Korean ‘Reunification’ Abandoned: Risk of Pyongyang Military Action against Seoul Has Increased

North Korean leader Kim Jong Un has declared that his nation is abandoning peaceful reunification with South Korea. The risk of military action by North Korea against South Korea has further increased. Japan, the United States and South Korea must work quickly to enhance deterrence.

In his policy speech at the Supreme People’s Assembly, Kim said, “The original concept … that South Korea is the partner for reconciliation and reunification … [runs] contradictory to reality.” Kim added that South Korea should be defined in North Korea’s Constitution as the “primary foe and invariable principal enemy.”

He also stressed that a new policy toward South Korea has been introduced “on the basis of putting an end to the nearly 80 year-long history of inter-Korean relations.” Kim instructed that the three major principles of unification — independence, peaceful reunification and great national unity — be removed from the Constitution. The Pyongyang agency that serves as a window for dialogue with Seoul will also reportedly be abolished.

In addition, Pyongyang’s Monument to the Three Charters for National Reunification, which had symbolized the spirit of unification, has been demolished.

Though it has become an empty phrase, “peaceful reunification” had been the core of Pyongyang’s policy toward South Korea since the time of North Korean founder Kim Il Sung. Why has Kim Jong Un now decided to change the main principle inherited from his grandfather through his father, Kim Jong Il?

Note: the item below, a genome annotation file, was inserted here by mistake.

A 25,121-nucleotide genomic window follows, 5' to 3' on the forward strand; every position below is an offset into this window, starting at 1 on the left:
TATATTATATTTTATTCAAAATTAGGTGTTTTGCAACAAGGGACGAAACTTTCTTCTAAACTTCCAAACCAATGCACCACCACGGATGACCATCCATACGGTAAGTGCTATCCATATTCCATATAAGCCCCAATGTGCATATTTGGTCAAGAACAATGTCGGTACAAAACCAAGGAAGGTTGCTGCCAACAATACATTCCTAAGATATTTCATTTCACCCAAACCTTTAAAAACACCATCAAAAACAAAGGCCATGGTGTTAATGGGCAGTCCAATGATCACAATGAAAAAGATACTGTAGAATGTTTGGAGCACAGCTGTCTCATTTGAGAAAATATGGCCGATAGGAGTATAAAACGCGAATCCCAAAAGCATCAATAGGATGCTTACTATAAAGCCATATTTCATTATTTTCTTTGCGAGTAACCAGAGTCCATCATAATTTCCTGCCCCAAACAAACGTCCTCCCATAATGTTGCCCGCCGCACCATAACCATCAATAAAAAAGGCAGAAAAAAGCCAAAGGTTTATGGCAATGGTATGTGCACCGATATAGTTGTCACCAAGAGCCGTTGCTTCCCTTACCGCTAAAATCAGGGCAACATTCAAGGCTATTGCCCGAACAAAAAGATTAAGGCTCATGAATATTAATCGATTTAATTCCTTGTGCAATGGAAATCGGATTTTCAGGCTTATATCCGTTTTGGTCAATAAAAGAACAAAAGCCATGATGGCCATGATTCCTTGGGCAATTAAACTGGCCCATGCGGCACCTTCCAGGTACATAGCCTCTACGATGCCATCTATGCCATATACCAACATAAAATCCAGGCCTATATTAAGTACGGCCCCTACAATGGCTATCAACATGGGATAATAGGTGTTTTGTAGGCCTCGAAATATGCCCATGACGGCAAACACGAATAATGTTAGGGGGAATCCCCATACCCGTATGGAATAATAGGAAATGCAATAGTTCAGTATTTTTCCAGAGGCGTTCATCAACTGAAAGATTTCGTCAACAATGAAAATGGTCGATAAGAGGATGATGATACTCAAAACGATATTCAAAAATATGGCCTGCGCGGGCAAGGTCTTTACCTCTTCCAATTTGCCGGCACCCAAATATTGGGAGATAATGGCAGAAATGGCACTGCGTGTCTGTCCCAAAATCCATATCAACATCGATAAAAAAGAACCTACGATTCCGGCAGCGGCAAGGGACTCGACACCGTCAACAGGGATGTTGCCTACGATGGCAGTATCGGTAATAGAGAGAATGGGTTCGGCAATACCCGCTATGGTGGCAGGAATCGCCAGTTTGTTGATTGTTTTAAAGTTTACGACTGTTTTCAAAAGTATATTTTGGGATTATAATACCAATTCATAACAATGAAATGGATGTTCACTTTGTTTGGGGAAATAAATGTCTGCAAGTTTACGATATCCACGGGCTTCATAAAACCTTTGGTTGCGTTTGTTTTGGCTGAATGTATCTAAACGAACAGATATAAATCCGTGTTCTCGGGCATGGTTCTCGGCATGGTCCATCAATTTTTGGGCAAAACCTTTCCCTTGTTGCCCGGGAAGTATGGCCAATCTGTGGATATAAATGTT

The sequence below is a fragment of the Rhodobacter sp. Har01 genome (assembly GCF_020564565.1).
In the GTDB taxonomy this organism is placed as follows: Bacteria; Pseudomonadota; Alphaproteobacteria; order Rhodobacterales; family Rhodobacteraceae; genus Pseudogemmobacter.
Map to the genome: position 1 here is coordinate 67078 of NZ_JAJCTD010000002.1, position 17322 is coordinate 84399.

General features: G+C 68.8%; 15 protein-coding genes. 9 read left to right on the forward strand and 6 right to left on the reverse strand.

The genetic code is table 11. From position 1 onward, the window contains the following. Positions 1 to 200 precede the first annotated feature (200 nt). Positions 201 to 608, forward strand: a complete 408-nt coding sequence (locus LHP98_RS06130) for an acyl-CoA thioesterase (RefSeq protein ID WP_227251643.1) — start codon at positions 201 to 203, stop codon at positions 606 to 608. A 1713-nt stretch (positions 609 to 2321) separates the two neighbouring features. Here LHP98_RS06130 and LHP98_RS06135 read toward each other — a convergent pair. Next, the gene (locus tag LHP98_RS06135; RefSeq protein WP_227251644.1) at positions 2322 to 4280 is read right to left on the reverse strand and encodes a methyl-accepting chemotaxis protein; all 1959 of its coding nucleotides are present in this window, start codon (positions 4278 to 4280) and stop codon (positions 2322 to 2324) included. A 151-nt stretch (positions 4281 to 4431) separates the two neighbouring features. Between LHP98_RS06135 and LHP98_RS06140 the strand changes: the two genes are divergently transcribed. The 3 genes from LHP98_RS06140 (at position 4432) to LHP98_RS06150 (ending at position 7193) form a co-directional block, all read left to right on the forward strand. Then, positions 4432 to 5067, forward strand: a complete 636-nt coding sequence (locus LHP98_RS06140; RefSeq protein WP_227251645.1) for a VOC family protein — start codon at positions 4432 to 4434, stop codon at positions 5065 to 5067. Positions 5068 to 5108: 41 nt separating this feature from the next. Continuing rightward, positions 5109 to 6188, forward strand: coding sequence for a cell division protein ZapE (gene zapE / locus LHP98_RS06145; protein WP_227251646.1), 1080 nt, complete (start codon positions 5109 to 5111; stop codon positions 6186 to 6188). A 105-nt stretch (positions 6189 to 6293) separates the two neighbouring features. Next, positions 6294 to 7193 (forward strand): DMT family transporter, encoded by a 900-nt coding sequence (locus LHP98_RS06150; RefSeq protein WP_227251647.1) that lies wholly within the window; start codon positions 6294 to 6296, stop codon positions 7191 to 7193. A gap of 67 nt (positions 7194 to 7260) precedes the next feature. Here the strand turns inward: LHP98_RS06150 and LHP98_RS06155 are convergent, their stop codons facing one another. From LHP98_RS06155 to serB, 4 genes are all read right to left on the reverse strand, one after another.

It is only natural that there is growing concern in the international community that this could be part of preparations for North Korea to start a war against South Korea.

Particularly worrying are the current Kim’s conspicuous words and actions suggesting a nuclear attack on South Korea. Late last year, Kim said that he would not hesitate to launch a nuclear attack if the enemy provoked North Korea with nuclear weapons. North Korea has also repeatedly launched cruise missiles capable of carrying tactical nuclear warheads.

Some believe that Kim is stepping up military threats in a bid to get the United States to accept direct negotiations with North Korea or to agree to lift sanctions imposed against Pyongyang — but such an idea itself is outrageous. Such intimidation, which could lead to conflict, is unacceptable.

There is no doubt that this series of moves is a reaction against the South Korean administration of President Yoon Suk Yeol, which is taking a tough stance toward North Korea in cooperation with Japan and the United States.

However, what has brought Japan, the United States and South Korea together is the fact that North Korea is ignoring U.N. Security Council resolutions and sanctions against Pyongyang and is pushing ahead with its nuclear and missile development.

The words and actions of China and Russia, permanent members of the Security Council and supporters of North Korea, are also problematic. Even though North Korea has repeatedly launched missiles, both countries have blocked additional sanctions.

Russia especially is suspected of supporting Pyongyang’s development of satellite launch technology in return for arms supplies from North Korea. China and Russia must immediately cease actions that are emboldening North Korea.

In order to deter North Korea, it is essential that Japan, the United States and South Korea strengthen their unity and prepare for any contingency. At the same time, it is necessary to send a message of warning to Kim that if he gets out of control, it will lead to the collapse of his regime.

(From The Yomiuri Shimbun, Feb. 5, 2024)